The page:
The singer R. Kelly is facing new and unprecedented legal jeopardy after federal prosecutors in New York and Illinois charged him with a wide slate of criminal counts, including racketeering and production of child pornography.
Though the singer already faces lengthy state charges in Illinois, the sweeping new federal indictments carry potential sentences that could ensure Kelly spends most of or all of his life in prison.
“His life is on the line now,” said Lou Shapiro, a state and federal criminal law attorney in Los Angeles. “There are mandatory sentencing minimums in the federal arena; that’s why this is so dangerous.”
Late Thursday, Kelly was arrested on federal sex trafficking charges. He had been free on $1 million bond from state charges filed earlier this year, but is now being held at the Metropolitan Correctional Center in Chicago. Usually, an offender facing federal charges could be allowed to remain free before trial, but Shapiro said, “I think he’ll be kept in. Ordinarily, he would be released, but the charges are so egregious, and he has every reason to flee.”
Kelly, 52, will face those charges in both Brooklyn and Chicago courts, where the allegations depict an organized effort from him and his business and personal associates to recruit and transport underage girls over state lines for illegal sexual purposes, including the production of child pornography, and to coerce them from testifying against him.
In Brooklyn, federal prosecutors indicted Kelly on five counts, including a racketeering charge and four violations of the Mann Act (which prohibits crossing state lines for illegal sexual purposes).
“It goes without saying that with the new federal charges, R. Kelly is not in a position that would cause any envy,” said Lara Yeretsian, a criminal defense attorney and founder of Yeretsian Law in Glendale. “He is facing up to 20 years for each racketeering count, while the Mann Act violations each have at least 15 to 21 months for each count. This doesn’t even include the decades he is facing in Chicago.”
The racketeering charge alleges that Kelly committed sex crimes as part of an organized scheme that operated under threat of intimidation. Racketeering, a charge most often associated with organized crime, carries a maximum sentence of up to 20 years.
“This is not a typical federal racketeering case. You don’t often see this involving an A-List celebrity,” Shapiro said. “Racketeering is a crime done through coercion, and when it’s a group of people, it’s more intimidating. These people would invite girls backstage and wouldn’t let them out. They’d tell them how to dress and how to act and tell them ‘This is how it’s going to be.’ ”
The indictment asserts that the girls Kelly coerced “were required to wear baggy clothing when they were not accompanying Kelly to an event or unless otherwise instructed by Kelly.” They were “told to keep their heads down” in the presence of other men, and when addressing Kelly, “the women and girls were required to call Kelly ‘Daddy.’ ”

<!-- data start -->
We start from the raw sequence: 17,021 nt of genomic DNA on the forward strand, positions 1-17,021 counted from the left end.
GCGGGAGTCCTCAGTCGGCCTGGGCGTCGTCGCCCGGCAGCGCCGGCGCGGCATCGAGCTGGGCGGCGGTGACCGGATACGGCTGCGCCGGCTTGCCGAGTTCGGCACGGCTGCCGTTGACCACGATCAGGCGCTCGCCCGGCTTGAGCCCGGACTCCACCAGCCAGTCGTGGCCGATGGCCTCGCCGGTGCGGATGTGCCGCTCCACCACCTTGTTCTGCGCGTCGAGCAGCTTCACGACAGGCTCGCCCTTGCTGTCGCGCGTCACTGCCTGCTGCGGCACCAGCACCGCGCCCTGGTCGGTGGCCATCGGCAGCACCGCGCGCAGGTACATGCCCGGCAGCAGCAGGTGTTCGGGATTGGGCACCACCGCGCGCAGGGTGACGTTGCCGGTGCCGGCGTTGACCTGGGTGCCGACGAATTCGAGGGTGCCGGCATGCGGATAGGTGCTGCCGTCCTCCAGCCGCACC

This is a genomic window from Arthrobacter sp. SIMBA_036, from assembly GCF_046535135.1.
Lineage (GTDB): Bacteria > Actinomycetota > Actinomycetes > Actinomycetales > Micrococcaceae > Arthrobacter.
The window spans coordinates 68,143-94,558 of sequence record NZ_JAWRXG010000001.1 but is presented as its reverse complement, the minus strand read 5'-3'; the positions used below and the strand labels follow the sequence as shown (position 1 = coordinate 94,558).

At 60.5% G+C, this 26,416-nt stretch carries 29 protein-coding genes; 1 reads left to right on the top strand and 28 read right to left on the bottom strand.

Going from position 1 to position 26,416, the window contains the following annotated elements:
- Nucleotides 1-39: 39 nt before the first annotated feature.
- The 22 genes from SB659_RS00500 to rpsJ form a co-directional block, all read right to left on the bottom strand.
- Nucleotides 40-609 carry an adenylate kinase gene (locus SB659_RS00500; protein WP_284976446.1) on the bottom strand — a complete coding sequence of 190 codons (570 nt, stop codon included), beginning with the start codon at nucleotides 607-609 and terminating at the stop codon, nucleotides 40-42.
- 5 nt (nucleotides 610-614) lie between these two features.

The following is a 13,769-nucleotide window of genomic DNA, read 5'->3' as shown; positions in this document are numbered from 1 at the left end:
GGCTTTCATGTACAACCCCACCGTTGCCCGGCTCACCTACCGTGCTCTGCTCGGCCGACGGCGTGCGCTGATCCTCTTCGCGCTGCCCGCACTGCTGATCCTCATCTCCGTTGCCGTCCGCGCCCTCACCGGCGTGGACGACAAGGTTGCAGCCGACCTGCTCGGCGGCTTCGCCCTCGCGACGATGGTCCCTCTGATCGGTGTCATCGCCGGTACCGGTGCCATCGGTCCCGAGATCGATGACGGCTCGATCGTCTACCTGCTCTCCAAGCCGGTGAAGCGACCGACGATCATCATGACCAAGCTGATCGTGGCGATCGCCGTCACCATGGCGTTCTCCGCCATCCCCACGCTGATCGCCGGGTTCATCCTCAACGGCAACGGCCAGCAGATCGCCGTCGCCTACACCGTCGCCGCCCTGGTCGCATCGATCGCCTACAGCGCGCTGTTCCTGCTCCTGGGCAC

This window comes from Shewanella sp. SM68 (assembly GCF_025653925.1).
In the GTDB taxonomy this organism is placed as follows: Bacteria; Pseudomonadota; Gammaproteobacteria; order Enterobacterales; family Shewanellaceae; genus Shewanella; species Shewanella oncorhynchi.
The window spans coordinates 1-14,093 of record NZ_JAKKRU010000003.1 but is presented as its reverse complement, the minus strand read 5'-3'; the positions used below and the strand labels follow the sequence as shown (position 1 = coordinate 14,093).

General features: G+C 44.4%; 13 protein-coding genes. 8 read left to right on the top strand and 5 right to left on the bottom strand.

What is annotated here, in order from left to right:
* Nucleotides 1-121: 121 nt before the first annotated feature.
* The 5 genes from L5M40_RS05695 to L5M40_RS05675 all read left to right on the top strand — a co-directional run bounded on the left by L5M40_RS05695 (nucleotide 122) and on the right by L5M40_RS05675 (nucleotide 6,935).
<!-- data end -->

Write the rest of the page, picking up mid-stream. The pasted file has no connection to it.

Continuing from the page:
In Chicago, Kelly faces thirteen federal charges, including seven child pornography charges, five counts of enticement of a minor to engage in criminal sexual activity, and an obstruction of justice charge. The production of child pornography carries a federal mandatory minimum sentence of fifteen years if Kelly is convicted.
Kelly attorney Steve Greenberg said Thursday, in part, that “the conduct alleged appears to be largely the same as the conduct previously alleged against Mr. Kelly in his current State indictment and his former State charges that he was acquitted of. Most, if not all, of the conduct alleged was decades old.”
Kelly had previously been acquitted of state child pornography charges in 2008. The federal charges in Chicago could be seen as a fresh effort to convict Kelly after the state failed to do so, Shapiro said. He cited the recent Jussie Smollett case as one that potentially gave federal investigators doubts about the state’s ability to successfully prosecute Kelly.
“The feds in Chicago are saying, ‘You had him in the palm of your hand and you couldn’t convict him,’ ” Shapiro said. “They’re fed up with too many stories about states not getting people the first time. The feds don’t trust the state to do their job with this guy.”
All the federal charges are on top of the lengthy list of state charges Kelly currently faces. Taken together, they represent the most dire legal threat Kelly has faced in decades of speculation about the depth of his alleged sex crimes. Federal mandatory minimums would ensure a decades-long prison sentence if Kelly were convicted.
“It is one thing to be facing state charges, but another to be feeling the ominous and heavy weight of the federal government while fighting charges on three fronts,” Yeretsian said.
The federal effort was likely influenced by the wave of investigations into Kelly’s alleged sex crimes. The documentary “Surviving R. Kelly,” a popular and critical sensation, likely played a role in reviving interest in the case and encouraged federal prosecutors to pursue new charges.
“You’re seeing prosecutions rise from a documentary that caused public anger and pressure,” Shapiro said. “It’s a day of reckoning for people who have gotten away in the arena of sex offenses.”
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